Annet, Peter (DNB00)
|←Annesley, Samuel||Dictionary of National Biography, 1885-1900, Volume 02
ANNET, PETER (1693–1769), deistical writer, is said to have been born at Liverpool in 1693. He was at one time a schoolmaster, but about the years 1743 and 1744 he published some bitter attacks upon the apologetic writings of Bishop Sherlock and others, and in consequence lost his employment. He was one of the most conspicuous members of the Robin Hood Society, which took its name from the public house — the Robin Hood and Little John in Butcher Row — where its debates were held. Its theological discussions are ridiculed by Fielding in the 'Covent Garden Journal' (1752). In 1756, as appears by a letter of Annet' (Gent Mag. liv. 250), he held a small post in some public office, and he says that some one of his way of thinking had offered to make him steward to an estate in the country. He is supposed to have been the author of 'A History of the Man after God's own Heart' (1761); the preface says that George II had been compared to David by his panegyrists, and the book is intended to show 'how the memory of the British monarch is insulted by the comparison.' This book seems to have suggested Voltaire's 'Saul,' which is described by its author, with obvious mystification, as translated from the English of 'M. Huet,' member of the English parliament and nephew of the famous bishop of Avranches, 'qui, en 1728, composa le petit livre très curieux, "The Man after the Heart of God." Indigné d'avoir entendu un prédicateur comparer à David le roi Georges II, qui n'avait ni assassiné personne, ni fait brûler ses prisonniers français dans des fours à briques, il fit une justice éclatante de ce roitelet juif.' The book has also been attributed to a John Noorthook (Notes and Queries, 1st series, xi. 204). In 1761 Annet published nine numbers of a paper called the 'Free Enquirer,' attacking the Old Testament history. He was tried for blasphemous libel in the Michaelmas term of 1763, the information stating that he had ridiculed the Holy Scriptures (in the 'Free Enquirer') and tried to show 'that the prophet Moses was an impostor, and that the sacred truths and miracles recorded and set forth in the Pentateuch were impositions and false inventions, and thereby to infuse and propagate irreligious and diabolical opinions in the minds of his majesty's subjects and to shake the foundations of the christian religion and of the civil and ecclesiastical government established in this kingdom' (Starkie's Law of Libel, 1876, p. 596). He was convicted and sentenced to a month's imprisonment in Newgate, to stand twice in the pillory, then to have a year's hard labour in Bridewell, and to find sureties for good behaviour during the rest of his life, he is described as 'withered with age' and making no defence. Some 'liberal minds,' we are told, subscribed to relieve him in Newgate. Archbishop Secker, it is added, 'afterwards repented so far' — or, according to his friends, showed so much christian charity — as to relieve Annet's wants till the day of his death. Goldsmith procured for him an offer of ten guineas for a child's grammar; but the offer was withdrawn upon Annet's passionately refusing to be anonymous. He kept a small school at Lambeth after his release, where one of his pupils was James Stephen (1758-1832) afterwards master in Chancery (unpublished papers). Annet died on 18 Jan. 1769.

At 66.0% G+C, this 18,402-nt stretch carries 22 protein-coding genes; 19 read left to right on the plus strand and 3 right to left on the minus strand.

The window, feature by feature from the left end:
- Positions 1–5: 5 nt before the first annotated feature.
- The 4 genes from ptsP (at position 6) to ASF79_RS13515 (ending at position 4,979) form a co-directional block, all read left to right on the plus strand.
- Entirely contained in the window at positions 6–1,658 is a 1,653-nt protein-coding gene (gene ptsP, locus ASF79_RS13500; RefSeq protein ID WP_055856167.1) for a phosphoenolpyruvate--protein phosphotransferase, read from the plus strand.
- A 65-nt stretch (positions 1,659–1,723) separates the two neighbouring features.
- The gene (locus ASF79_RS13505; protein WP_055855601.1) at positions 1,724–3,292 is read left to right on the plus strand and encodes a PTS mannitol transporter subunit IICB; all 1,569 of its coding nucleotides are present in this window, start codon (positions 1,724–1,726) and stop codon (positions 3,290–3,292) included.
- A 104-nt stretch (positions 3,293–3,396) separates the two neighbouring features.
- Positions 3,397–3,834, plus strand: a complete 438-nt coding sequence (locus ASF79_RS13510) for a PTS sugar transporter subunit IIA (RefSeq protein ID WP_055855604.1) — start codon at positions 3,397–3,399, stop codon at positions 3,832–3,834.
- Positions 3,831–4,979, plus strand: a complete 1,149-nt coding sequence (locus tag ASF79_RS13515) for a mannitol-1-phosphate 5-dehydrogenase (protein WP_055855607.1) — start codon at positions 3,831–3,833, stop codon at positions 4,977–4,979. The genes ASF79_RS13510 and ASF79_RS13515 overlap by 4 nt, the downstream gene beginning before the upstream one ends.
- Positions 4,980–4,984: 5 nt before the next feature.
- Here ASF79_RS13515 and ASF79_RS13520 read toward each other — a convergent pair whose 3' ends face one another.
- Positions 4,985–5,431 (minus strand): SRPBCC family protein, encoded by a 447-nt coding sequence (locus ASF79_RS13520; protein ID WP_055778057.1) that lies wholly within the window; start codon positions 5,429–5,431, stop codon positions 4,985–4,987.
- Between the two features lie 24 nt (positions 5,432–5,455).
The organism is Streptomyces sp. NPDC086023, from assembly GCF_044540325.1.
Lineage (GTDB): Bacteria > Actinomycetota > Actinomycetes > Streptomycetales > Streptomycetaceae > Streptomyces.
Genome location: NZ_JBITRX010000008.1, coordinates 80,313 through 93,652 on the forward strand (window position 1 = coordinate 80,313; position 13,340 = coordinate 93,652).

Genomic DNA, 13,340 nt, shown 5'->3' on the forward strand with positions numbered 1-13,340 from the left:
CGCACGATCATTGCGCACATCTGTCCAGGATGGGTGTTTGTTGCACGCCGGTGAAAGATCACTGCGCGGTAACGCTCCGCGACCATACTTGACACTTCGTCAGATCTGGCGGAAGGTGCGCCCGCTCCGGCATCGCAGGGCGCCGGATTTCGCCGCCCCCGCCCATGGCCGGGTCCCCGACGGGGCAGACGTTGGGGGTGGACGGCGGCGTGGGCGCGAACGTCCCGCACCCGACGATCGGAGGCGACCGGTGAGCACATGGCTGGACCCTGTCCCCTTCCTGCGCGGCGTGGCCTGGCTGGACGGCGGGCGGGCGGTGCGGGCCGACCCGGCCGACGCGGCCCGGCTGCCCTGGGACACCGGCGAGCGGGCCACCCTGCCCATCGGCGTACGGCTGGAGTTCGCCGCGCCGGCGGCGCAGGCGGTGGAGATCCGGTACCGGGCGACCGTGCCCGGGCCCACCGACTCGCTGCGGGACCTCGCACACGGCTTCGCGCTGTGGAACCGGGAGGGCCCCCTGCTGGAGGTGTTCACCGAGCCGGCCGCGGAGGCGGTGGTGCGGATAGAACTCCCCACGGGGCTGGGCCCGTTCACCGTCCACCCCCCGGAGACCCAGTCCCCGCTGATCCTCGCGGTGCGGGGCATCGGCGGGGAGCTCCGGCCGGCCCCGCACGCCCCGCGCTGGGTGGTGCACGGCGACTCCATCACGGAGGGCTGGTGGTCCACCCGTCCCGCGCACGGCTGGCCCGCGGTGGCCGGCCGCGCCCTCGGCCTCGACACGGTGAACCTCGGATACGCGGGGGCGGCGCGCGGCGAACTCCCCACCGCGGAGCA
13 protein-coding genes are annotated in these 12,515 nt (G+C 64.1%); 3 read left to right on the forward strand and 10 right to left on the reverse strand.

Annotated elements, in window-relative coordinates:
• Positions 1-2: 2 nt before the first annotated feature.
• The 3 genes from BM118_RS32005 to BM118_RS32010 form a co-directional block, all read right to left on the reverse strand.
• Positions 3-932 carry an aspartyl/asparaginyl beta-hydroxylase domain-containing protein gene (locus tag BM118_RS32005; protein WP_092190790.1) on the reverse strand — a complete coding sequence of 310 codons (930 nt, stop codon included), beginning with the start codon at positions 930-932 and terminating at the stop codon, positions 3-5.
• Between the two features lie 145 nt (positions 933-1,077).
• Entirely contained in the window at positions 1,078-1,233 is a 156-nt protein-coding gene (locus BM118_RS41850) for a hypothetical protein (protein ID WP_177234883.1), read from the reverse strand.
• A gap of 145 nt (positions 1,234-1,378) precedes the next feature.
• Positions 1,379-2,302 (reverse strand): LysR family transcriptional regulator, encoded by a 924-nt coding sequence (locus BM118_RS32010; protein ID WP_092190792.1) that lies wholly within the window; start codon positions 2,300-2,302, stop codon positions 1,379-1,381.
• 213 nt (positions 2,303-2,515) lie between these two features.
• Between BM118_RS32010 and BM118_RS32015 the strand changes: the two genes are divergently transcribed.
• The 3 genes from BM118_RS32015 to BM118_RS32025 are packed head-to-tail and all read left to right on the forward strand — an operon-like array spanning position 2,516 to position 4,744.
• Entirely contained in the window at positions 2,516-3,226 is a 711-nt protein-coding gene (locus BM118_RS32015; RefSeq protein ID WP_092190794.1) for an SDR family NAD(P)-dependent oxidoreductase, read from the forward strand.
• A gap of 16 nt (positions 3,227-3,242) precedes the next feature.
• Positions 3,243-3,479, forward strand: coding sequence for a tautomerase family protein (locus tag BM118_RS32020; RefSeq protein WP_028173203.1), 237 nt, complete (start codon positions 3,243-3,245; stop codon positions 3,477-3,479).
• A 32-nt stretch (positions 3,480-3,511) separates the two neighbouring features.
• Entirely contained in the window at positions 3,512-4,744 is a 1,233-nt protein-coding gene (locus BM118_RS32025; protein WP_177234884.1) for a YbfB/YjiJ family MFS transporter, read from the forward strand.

Annet's writings are of some interest as forming a connecting link between the deism of the early part of the eighteenth century and the more aggressive and outspoken deism of Paine and the revolutionary period. He is a coarse but forcible writer. 'A Collection of the Tracts of a certain Free Enquirer noted by his sufferings for his opinions' (n. d.) includes 'Judging for Ourselves, or Freethinking the great Duty of Religion, displayed in two lectures delivered at Plaisterers' Hall, by P. A., minister of the gospel,' 1739; 'The History and Character of St. Paul examined' (in answer to Lyttelton); 'Supernaturals examined' (in answer to Gilbert West and Jackson); 'Social Bliss considered' (an argument in favour of liberty of divorce), 1749; 'The Resurrection of Jesus considered, in answer to [Sherlock's] the Tryal of the Witnesses, the third edition with great amendments, by a Moral Philosopher'(1744); 'The Resurrection reconsidered' (1744); 'The Sequel of the Resurrection of Jesus considered;' 'The Resurrection Defenders stripped of all Defence,'1745. A volume of lectures of similar character, 'by the late Mr. Peter Annet, corrected and revised by him just before his death, with the head of the author curiously engraved byhis own direction,' has a portrait of 'Peter Annet, setat. 75, anno 1768.'
Besides these works, Annet was author of a system of shorthand. Priestley learned it at school and entered into correspondence with the author. A copy of verses by Priestley is prefixed to a second edition of the system.
[Notes and Queries (1st series), x. 405, xi. 214; ib. (5th series), viii. 98, 350; European Mag. xxiv. 92; Gent. Mag. xxxii. 560, xxxiii. 26, 28, 60, 86, 105, liv. 250; Robin Hood Society by Peter Pounce (Richard Lewis), 1756; Bentham's Works, x. 65; Hawkins's Johnson, 566; Rutt's Life of Priestley, i. 19; Priestley's Essay on Government, sect. x.]